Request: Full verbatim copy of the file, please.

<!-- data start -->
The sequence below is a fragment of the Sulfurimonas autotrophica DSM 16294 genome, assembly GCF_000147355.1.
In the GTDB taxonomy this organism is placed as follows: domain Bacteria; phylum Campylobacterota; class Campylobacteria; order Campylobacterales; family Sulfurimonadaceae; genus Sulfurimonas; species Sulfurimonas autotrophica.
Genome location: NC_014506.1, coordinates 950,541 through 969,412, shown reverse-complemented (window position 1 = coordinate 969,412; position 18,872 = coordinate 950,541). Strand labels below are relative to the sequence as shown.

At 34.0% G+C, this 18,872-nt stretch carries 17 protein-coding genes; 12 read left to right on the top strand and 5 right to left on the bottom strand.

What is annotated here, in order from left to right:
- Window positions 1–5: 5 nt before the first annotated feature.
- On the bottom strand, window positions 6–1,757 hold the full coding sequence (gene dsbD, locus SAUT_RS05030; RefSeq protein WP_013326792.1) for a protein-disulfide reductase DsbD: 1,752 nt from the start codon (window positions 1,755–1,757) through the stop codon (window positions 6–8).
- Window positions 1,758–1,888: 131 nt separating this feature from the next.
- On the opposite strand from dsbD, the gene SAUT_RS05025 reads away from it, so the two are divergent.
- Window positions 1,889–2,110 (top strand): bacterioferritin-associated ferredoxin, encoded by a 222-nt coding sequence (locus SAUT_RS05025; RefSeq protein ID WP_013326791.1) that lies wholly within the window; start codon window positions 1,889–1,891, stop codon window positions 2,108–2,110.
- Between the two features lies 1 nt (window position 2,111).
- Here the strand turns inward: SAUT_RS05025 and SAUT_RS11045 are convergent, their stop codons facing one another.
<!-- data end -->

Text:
The sequence below is a fragment of the Sulfurimonas autotrophica DSM 16294 genome, assembly GCF_000147355.1.
In the GTDB taxonomy this organism is placed as follows: domain Bacteria; phylum Campylobacterota; class Campylobacteria; order Campylobacterales; family Sulfurimonadaceae; genus Sulfurimonas; species Sulfurimonas autotrophica.
Genome location: NC_014506.1, coordinates 950,541 through 969,412, shown reverse-complemented (window position 1 = coordinate 969,412; position 18,872 = coordinate 950,541). Strand labels below are relative to the sequence as shown.

At 34.0% G+C, this 18,872-nt stretch carries 17 protein-coding genes; 12 read left to right on the top strand and 5 right to left on the bottom strand.

What is annotated here, in order from left to right:
- Window positions 1–5: 5 nt before the first annotated feature.
- On the bottom strand, window positions 6–1,757 hold the full coding sequence (gene dsbD, locus SAUT_RS05030; RefSeq protein WP_013326792.1) for a protein-disulfide reductase DsbD: 1,752 nt from the start codon (window positions 1,755–1,757) through the stop codon (window positions 6–8).
- Window positions 1,758–1,888: 131 nt separating this feature from the next.
- On the opposite strand from dsbD, the gene SAUT_RS05025 reads away from it, so the two are divergent.
- Window positions 1,889–2,110 (top strand): bacterioferritin-associated ferredoxin, encoded by a 222-nt coding sequence (locus SAUT_RS05025; RefSeq protein ID WP_013326791.1) that lies wholly within the window; start codon window positions 1,889–1,891, stop codon window positions 2,108–2,110.
- Between the two features lies 1 nt (window position 2,111).
- Here the strand turns inward: SAUT_RS05025 and SAUT_RS11045 are convergent, their stop codons facing one another.